I recently came back from a trip to Medellin, Colombia (my wife is from there) and had the opportunity to meet lots of her old friends and family. I ate really well and generally had a good time, but one of the things I was most impressed with was the courtesy of the people.
These people are courteous. Seriously courteous.
In fact, I’ve never been in a place where people are more nice and courteous. Let me give you some examples. If you’ve ever had the opportunity to go in a taxi, whether in the US or overseas, you know the drill. You tell them where you want to go, they acknowledge with a nod and drive off, or say something like “sure” or “ok”. Perhaps you’ve been in a place where they were nicer and greeted you in a more surprisingly nice way. But generally, I’m not surprised by the courteousness of taxi drivers.
That is until I went to Colombia. You hop inside the taxi, tell them where you want to go, and they’ll usually respond with si señor, con mucho gusto, which means yes sir, it would be my pleasure. Or they’ll say some derivative of that. At first I thought it was a fluke. Just one or two. But all of them are like that there. And when you arrive at your destination they are equally nice.
And it wasn’t just the taxi drivers. In different restaurants that we went to, whether fast-food type or more formal sit-down type restaurants, the people exhibited such white glove courtesy that I began to feel kind of important. I thought, maybe they know that I’m not from there and so they want to impress me? Maybe the suspect that I have some money? But no, our friends there told us they treat everyone like that. And our friends there treat everyone that they come into contact the same way.
But all this stuff about courtesy got me to wondering how such levels of courtesy ever got into their national system and culture to begin with? More specifically, I was wondering if the people were being conscious and purposeful in their courtesy, or if these were just idioms and phrases that have become a part of their culture and vocabulary and that, therefore, make them sound really courteous? I don’t think I’d have any way of knowing, but the net result is the same: people leave with a “wow” factor.
I’m no expert in developing a corporate culture, but I’ve seen firsthand the difference how simply replacing vocabulary changes the entire tone of the conversation and your experience. You can add in the behavior associated with the vocabulary, but just this part by itself makes a huge difference.
On my way home this evening from a meeting I stopped by a Publix grocery store. Their motto in Publix is “Where Shopping is a Pleasure.” Guess what? It is a pleasure to shop there. It’s not crowded, and the employees are exceptionally friendly and helpful. I asked for where something was, and the employee personally walked me over to help me find it. After they bagged my groceries, the young man asked if he could walk the grocery cart to my car and help me load the groceries. He may not have sincerely wanted to walk the groceries out for me, but him asking if he could made me feel good and I believed that he was willing to do it.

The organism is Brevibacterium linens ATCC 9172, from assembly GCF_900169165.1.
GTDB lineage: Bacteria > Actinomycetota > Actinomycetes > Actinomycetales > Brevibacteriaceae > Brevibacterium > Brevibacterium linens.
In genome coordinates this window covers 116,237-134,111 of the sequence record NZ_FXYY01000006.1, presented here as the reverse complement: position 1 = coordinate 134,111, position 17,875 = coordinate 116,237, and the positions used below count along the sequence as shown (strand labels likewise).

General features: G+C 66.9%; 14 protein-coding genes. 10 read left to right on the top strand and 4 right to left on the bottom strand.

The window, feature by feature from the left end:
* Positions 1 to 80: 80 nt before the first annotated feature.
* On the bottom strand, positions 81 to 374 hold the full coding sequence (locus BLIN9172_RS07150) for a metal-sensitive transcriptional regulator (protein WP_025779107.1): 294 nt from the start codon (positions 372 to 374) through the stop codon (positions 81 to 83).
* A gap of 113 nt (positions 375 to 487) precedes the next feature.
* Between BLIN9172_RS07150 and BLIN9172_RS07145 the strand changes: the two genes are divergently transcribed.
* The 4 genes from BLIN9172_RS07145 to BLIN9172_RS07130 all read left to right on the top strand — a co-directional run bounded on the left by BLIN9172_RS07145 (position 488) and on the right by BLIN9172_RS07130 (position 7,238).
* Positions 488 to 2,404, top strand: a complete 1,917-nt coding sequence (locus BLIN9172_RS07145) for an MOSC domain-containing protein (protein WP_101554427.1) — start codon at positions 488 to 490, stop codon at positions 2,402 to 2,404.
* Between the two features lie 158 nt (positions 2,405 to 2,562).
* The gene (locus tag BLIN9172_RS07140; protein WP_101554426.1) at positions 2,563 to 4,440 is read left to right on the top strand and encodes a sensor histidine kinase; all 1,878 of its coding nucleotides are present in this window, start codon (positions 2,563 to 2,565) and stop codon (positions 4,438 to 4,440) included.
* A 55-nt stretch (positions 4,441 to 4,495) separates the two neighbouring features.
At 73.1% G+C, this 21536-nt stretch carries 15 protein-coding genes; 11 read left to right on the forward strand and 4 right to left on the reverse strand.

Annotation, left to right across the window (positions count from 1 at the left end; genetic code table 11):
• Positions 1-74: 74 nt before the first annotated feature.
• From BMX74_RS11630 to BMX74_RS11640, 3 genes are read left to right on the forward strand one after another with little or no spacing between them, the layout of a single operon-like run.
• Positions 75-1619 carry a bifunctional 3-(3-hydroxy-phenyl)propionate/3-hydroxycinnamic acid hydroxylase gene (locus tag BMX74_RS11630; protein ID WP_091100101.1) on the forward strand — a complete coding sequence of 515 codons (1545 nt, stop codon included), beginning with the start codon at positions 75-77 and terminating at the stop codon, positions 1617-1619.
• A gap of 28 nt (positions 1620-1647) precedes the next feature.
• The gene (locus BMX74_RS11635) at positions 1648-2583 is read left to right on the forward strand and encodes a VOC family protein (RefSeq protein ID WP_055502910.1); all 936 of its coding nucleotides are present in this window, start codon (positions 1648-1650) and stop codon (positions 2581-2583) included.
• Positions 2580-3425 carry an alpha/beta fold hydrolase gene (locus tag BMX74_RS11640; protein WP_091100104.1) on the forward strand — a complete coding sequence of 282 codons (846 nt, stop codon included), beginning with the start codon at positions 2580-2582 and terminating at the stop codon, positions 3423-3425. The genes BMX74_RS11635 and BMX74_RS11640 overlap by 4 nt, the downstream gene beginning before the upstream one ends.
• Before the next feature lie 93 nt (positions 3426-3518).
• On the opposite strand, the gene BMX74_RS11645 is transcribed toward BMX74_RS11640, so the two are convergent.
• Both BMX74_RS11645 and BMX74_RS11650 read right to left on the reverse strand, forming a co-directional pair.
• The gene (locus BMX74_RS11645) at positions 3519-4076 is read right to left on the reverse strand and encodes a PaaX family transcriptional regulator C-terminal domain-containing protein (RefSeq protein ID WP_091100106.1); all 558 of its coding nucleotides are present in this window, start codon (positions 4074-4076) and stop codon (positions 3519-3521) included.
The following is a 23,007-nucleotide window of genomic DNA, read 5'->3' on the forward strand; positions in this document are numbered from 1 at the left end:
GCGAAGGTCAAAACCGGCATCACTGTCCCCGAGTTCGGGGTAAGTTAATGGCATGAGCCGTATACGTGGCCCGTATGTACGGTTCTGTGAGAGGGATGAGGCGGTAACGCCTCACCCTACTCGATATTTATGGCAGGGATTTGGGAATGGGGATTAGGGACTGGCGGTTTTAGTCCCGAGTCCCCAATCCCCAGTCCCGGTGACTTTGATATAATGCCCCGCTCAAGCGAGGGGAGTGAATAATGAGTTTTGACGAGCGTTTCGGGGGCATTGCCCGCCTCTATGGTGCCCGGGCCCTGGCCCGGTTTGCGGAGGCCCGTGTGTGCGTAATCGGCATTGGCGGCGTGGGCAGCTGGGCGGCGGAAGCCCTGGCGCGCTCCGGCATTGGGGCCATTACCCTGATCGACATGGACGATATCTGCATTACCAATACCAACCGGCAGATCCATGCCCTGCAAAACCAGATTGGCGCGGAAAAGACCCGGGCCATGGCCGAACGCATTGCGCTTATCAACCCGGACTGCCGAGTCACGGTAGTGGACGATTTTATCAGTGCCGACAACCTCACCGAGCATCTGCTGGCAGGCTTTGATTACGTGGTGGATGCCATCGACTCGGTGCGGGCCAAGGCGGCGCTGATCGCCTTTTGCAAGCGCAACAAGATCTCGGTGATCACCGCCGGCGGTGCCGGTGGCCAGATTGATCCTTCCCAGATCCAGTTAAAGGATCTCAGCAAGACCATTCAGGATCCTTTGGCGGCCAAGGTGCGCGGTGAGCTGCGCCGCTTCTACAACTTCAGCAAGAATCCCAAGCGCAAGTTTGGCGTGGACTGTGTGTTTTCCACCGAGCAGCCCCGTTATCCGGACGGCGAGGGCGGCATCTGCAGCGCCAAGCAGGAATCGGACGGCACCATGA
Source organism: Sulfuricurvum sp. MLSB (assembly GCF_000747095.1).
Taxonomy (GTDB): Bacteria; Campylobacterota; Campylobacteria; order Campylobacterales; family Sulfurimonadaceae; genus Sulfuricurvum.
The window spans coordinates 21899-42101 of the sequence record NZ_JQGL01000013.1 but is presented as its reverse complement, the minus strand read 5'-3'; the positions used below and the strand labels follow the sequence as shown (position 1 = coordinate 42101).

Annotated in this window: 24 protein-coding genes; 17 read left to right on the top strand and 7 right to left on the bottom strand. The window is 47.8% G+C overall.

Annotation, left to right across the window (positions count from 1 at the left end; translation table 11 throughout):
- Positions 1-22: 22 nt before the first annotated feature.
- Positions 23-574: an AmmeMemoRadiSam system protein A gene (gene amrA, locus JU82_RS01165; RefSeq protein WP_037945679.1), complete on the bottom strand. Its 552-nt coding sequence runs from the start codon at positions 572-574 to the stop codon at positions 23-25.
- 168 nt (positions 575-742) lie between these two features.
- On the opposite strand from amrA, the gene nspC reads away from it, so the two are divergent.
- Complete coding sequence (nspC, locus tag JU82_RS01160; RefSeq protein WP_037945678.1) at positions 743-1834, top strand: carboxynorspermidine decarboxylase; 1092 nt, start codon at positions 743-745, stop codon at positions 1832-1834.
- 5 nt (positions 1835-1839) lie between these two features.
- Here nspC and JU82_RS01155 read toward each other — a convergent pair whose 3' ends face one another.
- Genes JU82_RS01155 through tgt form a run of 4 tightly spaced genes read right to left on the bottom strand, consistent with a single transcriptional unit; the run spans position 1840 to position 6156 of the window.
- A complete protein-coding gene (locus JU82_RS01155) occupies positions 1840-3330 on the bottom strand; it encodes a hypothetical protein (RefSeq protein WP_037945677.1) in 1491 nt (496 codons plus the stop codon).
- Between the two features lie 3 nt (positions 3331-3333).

So here’s the bottom line.
In your organization or churches how do employees/volunteers interact with clients or customers? What kind of words do they use? I believe we could all do a big service by learning to replace simple words with more expressive and helpful words. Below are some examples.
Instead of answering something with just “yes,” how about saying “absolutely”?
Instead of saying “no,” how about adding in “no, i’m sorry we can’t/are not able to”
You may not be able to help me, and the honest answer might be no, but I just feel so much better about your “no” if you at least seem sympathetic about my condition.
In every organization there are probably hundreds of phrases that should be changed or adapted to more readily meet the needs of the people you’re trying to reach.
So how can you actually enforce this and make a dent towards making this part of your organizational culture? How about instituting a “naughty” jar at your leader’s meetings? When someone uses one of the wrong words, they put some money in the jar. One of my own leaders gave me this idea.
So when referring to small groups, the naughty word would be dividing the group whereas the good word is multiplying. When referring to the paper you hand out at the door, the naughty word would be bulletin (as the word has generally lost its meaning and is not used outside of a church context) where as the good word would be program.
These words seem inconsequential at first, especially by themselves. But together, as a whole, when all your people are using them, they give a guest a picture of what your organization is really all about. Hopefully a picture and experience that makes them go “wow.”
So what do you think? What are some ideas that you’ve heard about, seen, or experienced that you feel go a long way towards shaping organizational culture? What are some words that you’re trying to replace towards shaping a particular culture?